A Game Plan for Avid Anglers By Jason France on June 1, 2017
Success Tips for RoadKing Readers on the Go
By: Joe Bucher, Eagle River, Wisconsin
The most successful fishing trips usually begin well before you hit the road. It’s all about developing a solid game plan. The more you know before actually hitting the water, the more successful you’re likely to be. With this in mind, I suggest spending some of your idle time at a TA-Petro travel center scouting for online info. How? Smart phones, tablets or laptops are great for gathering lots of data. As a traveling angler, you’re just a “Google” away from where, when and how to tap into local fishing success.
Simply ask questions by city, town or region. For example, what are the best fishing waters near Nashville, Tennessee? Within a few seconds, an entire list of lake options are bound to pop up including maps, guides, marinas, and boat landings. A few more clicks into individual websites and some initial leads are sure to appear. This will often lead to additional searches for popular local fish, tackle recommendations and guide services, as well as boat landings, public fishing docks, and marinas. You might even find several YouTube videos featuring angling techniques popular to that locale. Once you begin a fishing search of this kind, you’ll likely be amazed at how much info exists.
It won’t take too long to start getting a feel for what kind of fishing opportunities exist close by. Personally, I also take the time to visit the promotional websites of professional guides, lodges and marinas, since most have photo galleries that can be very revealing. They clearly depict species, size expectations, and best times of the year. It won’t take you more than 15 minutes or so to get a pretty good overall picture of what you can expect from your first outing on that particular water.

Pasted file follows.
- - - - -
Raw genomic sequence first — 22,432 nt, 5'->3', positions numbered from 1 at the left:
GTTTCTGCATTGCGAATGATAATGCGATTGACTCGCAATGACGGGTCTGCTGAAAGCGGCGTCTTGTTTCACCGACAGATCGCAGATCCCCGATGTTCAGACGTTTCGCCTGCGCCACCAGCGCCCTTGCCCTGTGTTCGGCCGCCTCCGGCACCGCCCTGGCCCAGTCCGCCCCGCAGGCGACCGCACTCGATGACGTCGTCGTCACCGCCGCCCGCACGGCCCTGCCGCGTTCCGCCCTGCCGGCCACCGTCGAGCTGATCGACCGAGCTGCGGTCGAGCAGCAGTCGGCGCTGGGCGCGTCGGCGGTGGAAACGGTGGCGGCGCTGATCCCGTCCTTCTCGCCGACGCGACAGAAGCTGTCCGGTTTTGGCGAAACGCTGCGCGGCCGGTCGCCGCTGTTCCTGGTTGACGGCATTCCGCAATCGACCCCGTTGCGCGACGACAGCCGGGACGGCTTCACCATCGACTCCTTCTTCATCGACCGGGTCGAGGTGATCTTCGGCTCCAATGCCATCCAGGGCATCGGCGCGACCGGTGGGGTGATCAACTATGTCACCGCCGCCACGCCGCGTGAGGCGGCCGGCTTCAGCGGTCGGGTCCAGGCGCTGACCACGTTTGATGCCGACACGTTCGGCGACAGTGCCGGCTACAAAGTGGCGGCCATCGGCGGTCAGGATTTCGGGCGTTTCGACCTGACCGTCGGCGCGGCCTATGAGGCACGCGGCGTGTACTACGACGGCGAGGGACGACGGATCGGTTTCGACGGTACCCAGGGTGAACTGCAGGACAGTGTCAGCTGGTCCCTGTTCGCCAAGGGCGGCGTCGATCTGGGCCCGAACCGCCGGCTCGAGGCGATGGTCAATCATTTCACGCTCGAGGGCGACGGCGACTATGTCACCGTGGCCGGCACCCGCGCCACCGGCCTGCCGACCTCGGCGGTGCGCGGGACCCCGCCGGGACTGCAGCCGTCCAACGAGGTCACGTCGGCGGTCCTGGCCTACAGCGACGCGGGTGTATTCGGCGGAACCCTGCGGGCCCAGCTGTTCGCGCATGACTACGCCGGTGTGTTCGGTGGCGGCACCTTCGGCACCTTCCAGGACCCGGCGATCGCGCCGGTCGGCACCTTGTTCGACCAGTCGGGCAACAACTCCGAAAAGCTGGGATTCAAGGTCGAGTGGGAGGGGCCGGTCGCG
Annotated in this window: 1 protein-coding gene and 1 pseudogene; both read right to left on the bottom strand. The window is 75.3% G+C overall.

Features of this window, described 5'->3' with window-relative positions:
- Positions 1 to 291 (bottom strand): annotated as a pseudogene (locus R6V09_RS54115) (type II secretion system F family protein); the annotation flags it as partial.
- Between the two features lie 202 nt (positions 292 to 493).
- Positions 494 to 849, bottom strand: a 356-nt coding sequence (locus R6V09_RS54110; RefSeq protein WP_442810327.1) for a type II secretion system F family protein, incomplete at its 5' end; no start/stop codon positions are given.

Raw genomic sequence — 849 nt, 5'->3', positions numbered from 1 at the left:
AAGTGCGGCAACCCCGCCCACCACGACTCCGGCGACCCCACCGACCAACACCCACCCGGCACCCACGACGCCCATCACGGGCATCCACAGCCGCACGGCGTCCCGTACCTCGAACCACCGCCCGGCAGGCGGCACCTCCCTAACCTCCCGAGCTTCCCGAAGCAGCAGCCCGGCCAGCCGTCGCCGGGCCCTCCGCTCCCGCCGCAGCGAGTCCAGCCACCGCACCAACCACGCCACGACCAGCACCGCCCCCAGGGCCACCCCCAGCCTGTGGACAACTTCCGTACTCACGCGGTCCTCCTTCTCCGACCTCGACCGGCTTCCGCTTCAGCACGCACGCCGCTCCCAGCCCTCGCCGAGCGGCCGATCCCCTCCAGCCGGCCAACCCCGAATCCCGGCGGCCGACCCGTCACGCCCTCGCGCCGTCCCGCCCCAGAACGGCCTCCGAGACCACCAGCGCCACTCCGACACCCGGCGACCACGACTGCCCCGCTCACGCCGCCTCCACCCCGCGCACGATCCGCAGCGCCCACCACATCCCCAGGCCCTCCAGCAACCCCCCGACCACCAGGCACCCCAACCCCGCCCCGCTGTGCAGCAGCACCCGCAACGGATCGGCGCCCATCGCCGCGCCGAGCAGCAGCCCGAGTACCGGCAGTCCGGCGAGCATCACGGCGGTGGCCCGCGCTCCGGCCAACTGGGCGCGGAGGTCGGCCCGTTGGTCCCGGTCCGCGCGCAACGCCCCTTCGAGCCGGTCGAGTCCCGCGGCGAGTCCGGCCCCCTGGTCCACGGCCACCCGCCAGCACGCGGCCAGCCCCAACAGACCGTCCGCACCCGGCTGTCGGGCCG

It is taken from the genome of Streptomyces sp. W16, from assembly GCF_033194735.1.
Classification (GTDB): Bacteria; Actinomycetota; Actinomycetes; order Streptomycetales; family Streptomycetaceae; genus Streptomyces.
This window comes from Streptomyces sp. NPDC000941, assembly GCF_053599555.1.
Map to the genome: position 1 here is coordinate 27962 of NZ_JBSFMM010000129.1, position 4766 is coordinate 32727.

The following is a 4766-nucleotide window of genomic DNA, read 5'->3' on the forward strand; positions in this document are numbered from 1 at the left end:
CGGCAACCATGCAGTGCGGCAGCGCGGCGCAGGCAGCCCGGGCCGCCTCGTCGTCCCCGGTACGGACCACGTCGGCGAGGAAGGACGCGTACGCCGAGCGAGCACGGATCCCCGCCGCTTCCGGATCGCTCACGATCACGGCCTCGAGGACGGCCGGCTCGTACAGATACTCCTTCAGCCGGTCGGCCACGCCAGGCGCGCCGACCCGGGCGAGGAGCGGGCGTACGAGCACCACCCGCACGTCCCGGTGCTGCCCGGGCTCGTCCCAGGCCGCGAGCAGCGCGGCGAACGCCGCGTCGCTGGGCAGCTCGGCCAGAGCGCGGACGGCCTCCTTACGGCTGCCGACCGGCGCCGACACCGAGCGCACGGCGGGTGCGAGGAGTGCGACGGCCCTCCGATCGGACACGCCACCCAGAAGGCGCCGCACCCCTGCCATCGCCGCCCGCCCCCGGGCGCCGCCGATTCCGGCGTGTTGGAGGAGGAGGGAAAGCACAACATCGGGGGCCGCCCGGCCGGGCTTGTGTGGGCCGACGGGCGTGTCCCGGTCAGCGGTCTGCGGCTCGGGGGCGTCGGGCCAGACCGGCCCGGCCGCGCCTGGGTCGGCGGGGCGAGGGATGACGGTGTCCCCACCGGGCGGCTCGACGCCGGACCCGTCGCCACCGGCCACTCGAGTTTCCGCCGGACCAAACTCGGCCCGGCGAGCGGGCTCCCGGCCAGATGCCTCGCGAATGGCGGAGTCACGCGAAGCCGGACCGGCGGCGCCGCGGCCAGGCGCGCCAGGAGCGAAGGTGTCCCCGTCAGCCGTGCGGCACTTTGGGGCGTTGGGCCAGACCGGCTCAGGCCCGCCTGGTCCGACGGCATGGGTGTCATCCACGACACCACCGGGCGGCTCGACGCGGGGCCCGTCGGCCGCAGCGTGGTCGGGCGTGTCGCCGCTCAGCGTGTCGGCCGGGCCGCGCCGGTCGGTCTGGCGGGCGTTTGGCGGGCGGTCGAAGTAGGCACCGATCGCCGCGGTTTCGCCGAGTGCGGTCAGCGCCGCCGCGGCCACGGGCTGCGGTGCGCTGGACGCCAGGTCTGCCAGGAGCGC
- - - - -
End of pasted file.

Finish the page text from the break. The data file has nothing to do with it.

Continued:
If your budget and time allow, booking a trip with a local guide is sure to shorten the learning curve a great deal. Basically, this takes the rest of the guesswork out of the mix, connecting you with good fishing immediately. Even a one-day investment in a good guide is sure to provide you with knowledge of the tactics most apt to produce a good day on the water during that time of year. In addition, many guides’ fees also include all the tackle, which simplifies things a bunch and minimizes your commitment to gear. Ultimately, that initial guided trip will give you a far better idea about what specific gear to purchase for any future visits to that area.
If your time is limited and a guided trip is just not possible, an online search for shore fishing or dock fishing locations is another route to take. More detailed info on shore and dock casting spots is sure to be revealed with one trip to a local fishing retailer. Sometimes, the best preliminary approach is to slip into a busy local tackle store and humbly ask a few questions. Make sure you check out the bragging board of fish catches. Nearly every little fishing shack has photos pinned to the wall, plus a few fish mounts hanging.